Two New Diagnostic Manuals
The Psychodynamic Diagnostic Manual
The Psychodynamic Diagnostic Manual is the result of intensive labor and collaborative effort of the American Psychoanalytic Association, International Psychoanalytic Association, Division of Psychoanalysis (39) of American Psychological Association, American Academy of Psychoanalysis and Dynamic Psychiatry, and National Membership Committee on Psychoanalysis in Clinical Social Work. The PDM is different than the Diagnostic and Statistical Manual (DSM) which has traditionally been used for diagnosis in mental health work. The DSM relies on descriptive psychiatry, a tradition began in the mid to later part of the 19th century, which is roughly the same time period that psychodynamic psychology was born, the basis of the PDM.
The PDM is descriptive, but emphasizes a psychodynamic approach to understanding human coping and suffering. The PDM has separate sections for adults and children/teens. Three axes are used: one is for personality patterns, one is for profiling mental functioning and one is for describing the internal landscape (feelings, thoughts, and beliefs) of various psychological diagnoses. I find the later addition, the experience near approach of the PDM the most valuable for teaching. Counseling students bring work and life history to the classroom, but typically have not encountered real clients whose internal experience may be difficult to understand as compared and different to their own. Freud may have been the first to note that mental health exists on a continuum from healthy and functioning to dysfunctional. Often, students have some awareness that all mental suffering exists on such a continuum and I have observed that the PDM has helped them become more fully aware of these specific experiential differences and has the potential to help build empathy. There is no parallel to this in the DSM, which is objectively, not processed oriented. I have also used the PDM to help me understand the complexities and experiential dimension of people that I see for assessments.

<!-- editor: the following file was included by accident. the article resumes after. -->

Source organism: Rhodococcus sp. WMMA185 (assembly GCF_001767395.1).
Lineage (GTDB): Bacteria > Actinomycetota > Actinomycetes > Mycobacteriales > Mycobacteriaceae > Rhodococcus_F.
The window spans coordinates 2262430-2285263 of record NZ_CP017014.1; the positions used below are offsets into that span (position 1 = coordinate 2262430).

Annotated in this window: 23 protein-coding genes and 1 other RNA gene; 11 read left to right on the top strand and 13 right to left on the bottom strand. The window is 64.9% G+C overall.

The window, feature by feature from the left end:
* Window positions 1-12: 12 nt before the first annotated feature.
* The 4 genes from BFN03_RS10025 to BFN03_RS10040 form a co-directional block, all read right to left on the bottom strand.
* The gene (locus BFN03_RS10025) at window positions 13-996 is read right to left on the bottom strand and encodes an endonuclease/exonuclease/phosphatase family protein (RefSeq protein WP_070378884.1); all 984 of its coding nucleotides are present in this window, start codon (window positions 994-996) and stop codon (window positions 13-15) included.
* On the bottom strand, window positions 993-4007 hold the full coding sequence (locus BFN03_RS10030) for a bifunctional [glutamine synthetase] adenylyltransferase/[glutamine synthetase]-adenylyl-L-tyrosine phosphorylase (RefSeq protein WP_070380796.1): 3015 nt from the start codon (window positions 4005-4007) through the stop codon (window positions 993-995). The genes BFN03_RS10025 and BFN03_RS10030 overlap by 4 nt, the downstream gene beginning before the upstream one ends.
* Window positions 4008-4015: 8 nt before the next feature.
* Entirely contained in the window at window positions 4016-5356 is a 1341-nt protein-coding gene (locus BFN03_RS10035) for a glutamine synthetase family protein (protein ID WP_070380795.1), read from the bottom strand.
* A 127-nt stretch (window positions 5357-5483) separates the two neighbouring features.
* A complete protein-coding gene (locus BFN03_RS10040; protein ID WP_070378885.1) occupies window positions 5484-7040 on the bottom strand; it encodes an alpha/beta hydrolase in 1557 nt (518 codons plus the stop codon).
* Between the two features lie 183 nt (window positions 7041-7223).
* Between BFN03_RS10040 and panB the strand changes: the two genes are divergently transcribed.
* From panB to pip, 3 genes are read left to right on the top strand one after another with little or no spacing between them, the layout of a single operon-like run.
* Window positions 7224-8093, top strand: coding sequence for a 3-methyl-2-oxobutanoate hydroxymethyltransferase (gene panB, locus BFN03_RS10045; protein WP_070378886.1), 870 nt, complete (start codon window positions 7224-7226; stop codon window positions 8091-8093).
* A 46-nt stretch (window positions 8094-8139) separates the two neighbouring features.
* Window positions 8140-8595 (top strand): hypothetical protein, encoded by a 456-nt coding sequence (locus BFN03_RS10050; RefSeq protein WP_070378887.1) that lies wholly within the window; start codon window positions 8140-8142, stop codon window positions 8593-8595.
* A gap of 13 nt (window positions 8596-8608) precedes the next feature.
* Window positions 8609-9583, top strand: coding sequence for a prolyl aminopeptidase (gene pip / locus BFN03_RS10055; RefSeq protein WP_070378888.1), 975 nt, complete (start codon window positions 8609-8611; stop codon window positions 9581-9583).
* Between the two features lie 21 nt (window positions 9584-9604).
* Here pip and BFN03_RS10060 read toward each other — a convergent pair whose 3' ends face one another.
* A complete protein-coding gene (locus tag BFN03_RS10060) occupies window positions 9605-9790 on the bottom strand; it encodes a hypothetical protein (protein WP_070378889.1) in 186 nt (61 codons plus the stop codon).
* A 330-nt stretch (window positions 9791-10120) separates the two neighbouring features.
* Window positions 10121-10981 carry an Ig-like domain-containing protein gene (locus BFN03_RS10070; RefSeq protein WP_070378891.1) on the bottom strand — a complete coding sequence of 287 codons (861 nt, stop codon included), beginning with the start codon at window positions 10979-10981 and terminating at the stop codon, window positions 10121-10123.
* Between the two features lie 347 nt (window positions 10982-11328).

The PDM is large and some of its bulk is attributable to the scholarly papers in roughly the last third of the book. Also, be aware that the PDM is not ŇpurelyÓ psychodynamic. In describing the various diagnostic issues, the authors of the PDM help specific beliefs that are involved in depression, anxiety, personality disorders amongst others. Thus, the PDM also discusses issues relative to cognitive therapy as well. The PDM can be ordered at PDM1.org.
The DM-ID The Diagnostic Manual, Intellectual Disabilities was published as a joint effort between the National Association for Dual Diagnosis and the American Psychiatric Association. The NADD is collegial group that is committed to understanding and treating people with cognitive impairments who also have a mental illness. People with both lower IQ and mental illness have many more challenges than people with either/or disabilities. The DM-ID is a unique and helpful text that clarifies many diagnostic and treatment issue or this population.
People with intellectual disabilities often have verbal deficits that make it very difficult for them to describe their mental illness. The manual discusses (and has tables to assist clinicians) what observers need to look for relative to various diagnostic issues, for example, Major Depression. This manual also remains sensitive to the experiences of people with intellectual disabilities and in this respect, surpasses the Diagnostic and Statistical Manual (DSM) in its current form (4th revision). For example, in discussing Adjustment Disorders with people who suffer from intellectual disabilities (a disorder encountered when stress is overwhelming and leads to symptoms), the reader is alerted to the fact that for many people with intellectual disabilities, the process of trying to overcoming a stressor, may be more stressful than the original stress itself. People with intellectual disabilities may have to deal with caregivers who are less than responsive or optimal. They may be blocked by confusing obstacles in obtaining care. These are all issues that are highlighted as special considerations related to this population.
Additionally, each level of cognitive disability is addressed in the ID-DM: mild, moderate, severe and profound. This manual offers objective, state of the art research for the clinic mental health professional responsible for caring for individuals with intellectual disabilities and their families. The DM-ID can be ordered at the NADD website at ŇtheNadd.org.Ó I would also highly recommend joining NADD as this group publishes a useful, but concise journal dealing with clinical and public policy issues. They also host trainings several times a year.